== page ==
Q&A: Anthony Kiedis

The Red Hot Chili Peppers frontman discusses a new festival and the state of his band

Kyle AndersonPosted May 19, 2008 12:35 PM

Did you run into any other major problems during the booking?
For some reason, this is the summer of bands getting married. I ran into that twice. I'm very keen on M.I.A., I think she's a rocking live performer. She wanted to play, she was very into it and it seemed like a great deal and suddenly she's getting married. Same with Hot Chip. They have a real groove; they write good songs and have an interesting personality. Except for the fact that they're getting married. Undone by matrimony, but not really undone.

Are you involved in other aspects of the festival besides the booking?
I definitely discovered along the way that I wanted to throw my two cents in to other aspects on how they ran the festival. There were several appealing points, one that it was actually in the streets. That reminded me of when I was a kid and we used to have the L.A. Street Scene, which was a phenomenal experience where I saw James Brown and the Minutemen and the Circle Jerks and all these really cool bands.

What's the status of the Red Hot Chili Peppers?
We're disbanded for the moment. We actually took a very long time to make the Stadium Arcadium record, because we wrote a lot of songs and then got way too married to them and decided we need it to be a double album. Which was a great experience, but it took forever. It was really a grueling, long haul and it followed two other very long hauls, Californication and By the Way. So we kind of started in 1999 with the writing and the recording of Californication and we didn't really stop until the tour ended last year. We were all emotionally and mentally zapped at the end of that run. Cooler heads prevailed and the discussion at the end of our last tour was, "Let's not do anything Red Hot Chili Peppers-related for a minimum of one year, and just live and breathe and eat and learn new things." I was about to have a brand new son. Flea is very inspired to re-up his musical direction and ability and skill and he wants to learn new stuff. John [Frusciante] has been firing away on his own, making different solo projects. And Chad [Smith] joined a jazz band and went to Japan. I'm just home, hanging out with this really cool little kid, learning how to surf. But I'm starting to get just a little bit of a tingle that it would be nice to start thinking about songs and pieces of music. But just pieces.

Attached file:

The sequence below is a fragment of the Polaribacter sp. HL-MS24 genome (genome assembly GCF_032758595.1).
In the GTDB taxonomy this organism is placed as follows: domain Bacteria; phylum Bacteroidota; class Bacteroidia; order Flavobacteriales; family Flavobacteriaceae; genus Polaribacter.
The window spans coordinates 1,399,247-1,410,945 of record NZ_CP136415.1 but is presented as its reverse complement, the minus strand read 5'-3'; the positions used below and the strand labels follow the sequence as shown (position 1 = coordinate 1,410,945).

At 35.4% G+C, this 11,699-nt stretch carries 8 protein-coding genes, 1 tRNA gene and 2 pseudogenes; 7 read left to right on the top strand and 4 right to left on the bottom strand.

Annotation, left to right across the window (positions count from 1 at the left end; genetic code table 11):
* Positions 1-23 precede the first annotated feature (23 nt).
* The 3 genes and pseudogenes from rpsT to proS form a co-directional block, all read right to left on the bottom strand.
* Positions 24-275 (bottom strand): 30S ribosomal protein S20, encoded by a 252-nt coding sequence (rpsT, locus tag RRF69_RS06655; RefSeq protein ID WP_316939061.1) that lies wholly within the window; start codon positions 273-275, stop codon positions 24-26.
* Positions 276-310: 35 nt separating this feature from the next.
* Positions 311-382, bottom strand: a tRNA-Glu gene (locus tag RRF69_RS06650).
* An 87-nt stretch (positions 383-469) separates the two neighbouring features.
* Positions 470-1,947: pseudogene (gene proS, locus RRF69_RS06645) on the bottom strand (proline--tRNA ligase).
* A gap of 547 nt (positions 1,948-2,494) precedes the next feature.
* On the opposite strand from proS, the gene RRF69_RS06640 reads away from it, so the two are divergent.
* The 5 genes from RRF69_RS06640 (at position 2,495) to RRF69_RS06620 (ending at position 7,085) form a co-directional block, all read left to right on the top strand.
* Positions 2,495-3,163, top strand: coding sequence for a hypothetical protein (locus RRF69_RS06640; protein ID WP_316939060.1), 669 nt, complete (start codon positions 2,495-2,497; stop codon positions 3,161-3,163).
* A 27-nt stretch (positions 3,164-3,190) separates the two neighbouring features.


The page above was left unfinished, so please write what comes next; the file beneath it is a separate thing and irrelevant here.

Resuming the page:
With a lot of your contemporaries like Radiohead and Nine Inch Nails revising how they handle their business, do you see the Chili Peppers doing anything different with distribution when you get back together?
I don't spend that much time trying to figure out that puzzle. One of my friends is Rick Rubin and he lives around the corner from me. Every now and then I get into talks with him about what's happening in that world because he's much more involved and he's trying to figure it out. I'd rather put my energy towards music itself. It is interesting and it's wild to see it changing in our lifetime. I think there is always going to be inspired music and there are always going to be inspired listeners and there is always going to be an inspired method of getting it from A to B. I really don't know what it is and I really don't even care that much, but my mind is totally open to contemplating something completely different and new than as we knew it in the past. But I'm not worried about being the guy who invents the most unique and dynamic method of distributing music. I figure that's going to work itself out.


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